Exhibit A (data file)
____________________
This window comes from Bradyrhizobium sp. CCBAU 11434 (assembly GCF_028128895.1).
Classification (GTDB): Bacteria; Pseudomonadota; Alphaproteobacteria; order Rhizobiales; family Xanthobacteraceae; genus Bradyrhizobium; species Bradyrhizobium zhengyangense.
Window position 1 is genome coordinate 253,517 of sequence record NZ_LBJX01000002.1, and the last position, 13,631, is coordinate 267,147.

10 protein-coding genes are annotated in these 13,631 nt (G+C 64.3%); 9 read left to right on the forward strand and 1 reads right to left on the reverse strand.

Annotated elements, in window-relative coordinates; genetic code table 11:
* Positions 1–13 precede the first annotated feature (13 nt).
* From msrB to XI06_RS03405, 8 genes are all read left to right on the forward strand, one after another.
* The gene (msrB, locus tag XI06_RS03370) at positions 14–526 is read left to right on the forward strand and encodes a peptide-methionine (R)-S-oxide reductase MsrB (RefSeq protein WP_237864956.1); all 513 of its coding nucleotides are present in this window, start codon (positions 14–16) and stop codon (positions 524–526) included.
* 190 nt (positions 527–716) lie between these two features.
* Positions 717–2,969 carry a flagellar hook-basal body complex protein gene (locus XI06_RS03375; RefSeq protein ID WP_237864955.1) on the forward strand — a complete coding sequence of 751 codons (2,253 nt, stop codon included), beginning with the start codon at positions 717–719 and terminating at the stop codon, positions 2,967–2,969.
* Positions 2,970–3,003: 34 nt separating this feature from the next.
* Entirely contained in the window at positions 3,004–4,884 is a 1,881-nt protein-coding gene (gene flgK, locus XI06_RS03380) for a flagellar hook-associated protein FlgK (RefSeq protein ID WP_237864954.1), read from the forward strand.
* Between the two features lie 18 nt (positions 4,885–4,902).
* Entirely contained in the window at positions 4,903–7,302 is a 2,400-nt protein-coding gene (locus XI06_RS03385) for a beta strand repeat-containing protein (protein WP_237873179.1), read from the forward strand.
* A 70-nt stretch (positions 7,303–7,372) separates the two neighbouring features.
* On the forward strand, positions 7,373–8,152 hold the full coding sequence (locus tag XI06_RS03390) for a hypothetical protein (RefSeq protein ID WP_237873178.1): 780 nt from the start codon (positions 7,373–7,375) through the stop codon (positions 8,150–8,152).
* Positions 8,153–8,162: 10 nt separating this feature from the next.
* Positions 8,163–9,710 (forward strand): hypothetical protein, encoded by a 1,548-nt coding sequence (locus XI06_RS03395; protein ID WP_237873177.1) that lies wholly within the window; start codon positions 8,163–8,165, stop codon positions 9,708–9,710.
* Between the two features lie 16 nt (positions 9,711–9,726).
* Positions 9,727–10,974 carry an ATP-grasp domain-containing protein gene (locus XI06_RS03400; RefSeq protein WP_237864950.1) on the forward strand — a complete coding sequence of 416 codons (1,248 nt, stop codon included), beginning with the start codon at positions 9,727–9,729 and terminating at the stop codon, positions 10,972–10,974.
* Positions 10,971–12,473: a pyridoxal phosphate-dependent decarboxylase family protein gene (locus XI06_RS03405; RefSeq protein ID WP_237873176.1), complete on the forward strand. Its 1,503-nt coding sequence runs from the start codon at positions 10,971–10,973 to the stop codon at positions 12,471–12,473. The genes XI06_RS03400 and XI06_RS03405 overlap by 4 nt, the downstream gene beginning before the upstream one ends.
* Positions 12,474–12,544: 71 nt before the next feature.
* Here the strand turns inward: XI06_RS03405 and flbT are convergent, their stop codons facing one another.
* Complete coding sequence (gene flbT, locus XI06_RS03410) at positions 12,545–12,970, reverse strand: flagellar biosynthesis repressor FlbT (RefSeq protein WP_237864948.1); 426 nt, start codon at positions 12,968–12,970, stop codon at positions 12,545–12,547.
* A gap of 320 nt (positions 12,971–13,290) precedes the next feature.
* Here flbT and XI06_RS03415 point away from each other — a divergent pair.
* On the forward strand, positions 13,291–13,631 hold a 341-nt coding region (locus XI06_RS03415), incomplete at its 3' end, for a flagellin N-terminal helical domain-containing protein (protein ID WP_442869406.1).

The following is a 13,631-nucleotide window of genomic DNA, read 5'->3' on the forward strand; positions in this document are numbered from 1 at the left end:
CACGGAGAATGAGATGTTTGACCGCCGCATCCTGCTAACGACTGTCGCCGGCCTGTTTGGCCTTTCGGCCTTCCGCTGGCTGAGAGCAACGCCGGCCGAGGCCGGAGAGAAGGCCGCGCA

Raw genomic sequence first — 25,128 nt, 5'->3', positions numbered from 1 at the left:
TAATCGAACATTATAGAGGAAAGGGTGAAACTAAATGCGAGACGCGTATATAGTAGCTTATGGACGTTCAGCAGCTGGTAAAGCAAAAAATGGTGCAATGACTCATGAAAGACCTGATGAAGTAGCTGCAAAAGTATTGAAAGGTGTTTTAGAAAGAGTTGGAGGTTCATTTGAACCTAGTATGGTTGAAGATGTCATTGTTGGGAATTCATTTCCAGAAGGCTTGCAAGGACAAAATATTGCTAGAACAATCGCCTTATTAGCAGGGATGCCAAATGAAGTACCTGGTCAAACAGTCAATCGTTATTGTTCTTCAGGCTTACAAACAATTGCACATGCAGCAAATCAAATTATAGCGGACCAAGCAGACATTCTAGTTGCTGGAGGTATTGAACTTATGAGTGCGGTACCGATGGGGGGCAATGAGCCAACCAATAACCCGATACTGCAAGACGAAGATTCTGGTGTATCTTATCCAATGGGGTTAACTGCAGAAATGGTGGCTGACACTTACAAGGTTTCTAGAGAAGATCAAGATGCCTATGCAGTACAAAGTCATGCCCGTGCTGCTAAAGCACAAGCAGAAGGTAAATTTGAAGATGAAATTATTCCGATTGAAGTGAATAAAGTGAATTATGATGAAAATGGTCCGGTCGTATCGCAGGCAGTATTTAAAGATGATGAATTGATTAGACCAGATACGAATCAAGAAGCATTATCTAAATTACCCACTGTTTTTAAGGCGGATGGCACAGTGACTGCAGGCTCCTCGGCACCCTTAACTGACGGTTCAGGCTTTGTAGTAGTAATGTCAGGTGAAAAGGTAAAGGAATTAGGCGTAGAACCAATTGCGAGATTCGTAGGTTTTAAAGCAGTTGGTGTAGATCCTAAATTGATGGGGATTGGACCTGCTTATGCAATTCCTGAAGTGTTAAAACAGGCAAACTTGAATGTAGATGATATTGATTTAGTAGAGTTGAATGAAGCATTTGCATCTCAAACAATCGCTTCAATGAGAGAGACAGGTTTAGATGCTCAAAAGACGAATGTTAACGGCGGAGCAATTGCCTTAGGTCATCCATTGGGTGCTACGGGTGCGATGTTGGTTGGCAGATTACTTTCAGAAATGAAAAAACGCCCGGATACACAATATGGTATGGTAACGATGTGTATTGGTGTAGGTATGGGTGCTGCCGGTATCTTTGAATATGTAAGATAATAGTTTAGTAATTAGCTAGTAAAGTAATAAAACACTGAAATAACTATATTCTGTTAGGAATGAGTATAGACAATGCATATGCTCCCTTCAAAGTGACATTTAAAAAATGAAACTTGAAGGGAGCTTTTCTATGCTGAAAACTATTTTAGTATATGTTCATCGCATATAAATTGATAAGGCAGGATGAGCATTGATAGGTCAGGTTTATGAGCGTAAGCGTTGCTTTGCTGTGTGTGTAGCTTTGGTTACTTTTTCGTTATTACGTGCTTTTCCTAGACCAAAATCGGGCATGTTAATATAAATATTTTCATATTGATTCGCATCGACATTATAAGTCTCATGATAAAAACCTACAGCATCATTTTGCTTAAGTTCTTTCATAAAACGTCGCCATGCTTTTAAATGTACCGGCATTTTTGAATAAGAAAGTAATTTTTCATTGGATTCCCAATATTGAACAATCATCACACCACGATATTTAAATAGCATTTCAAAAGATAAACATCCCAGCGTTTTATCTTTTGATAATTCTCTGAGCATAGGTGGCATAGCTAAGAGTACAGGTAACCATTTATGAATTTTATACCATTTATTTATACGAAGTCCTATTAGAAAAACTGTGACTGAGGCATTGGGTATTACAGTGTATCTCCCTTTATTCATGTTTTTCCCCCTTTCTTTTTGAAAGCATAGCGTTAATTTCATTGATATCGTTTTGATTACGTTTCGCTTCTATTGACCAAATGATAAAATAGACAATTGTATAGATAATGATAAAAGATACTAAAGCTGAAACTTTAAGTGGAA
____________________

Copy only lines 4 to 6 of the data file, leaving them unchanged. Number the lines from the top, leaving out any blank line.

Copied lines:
10 protein-coding genes are annotated in these 13,631 nt (G+C 64.3%); 9 read left to right on the forward strand and 1 reads right to left on the reverse strand.

Annotated elements, in window-relative coordinates; genetic code table 11:
* Positions 1–13 precede the first annotated feature (13 nt).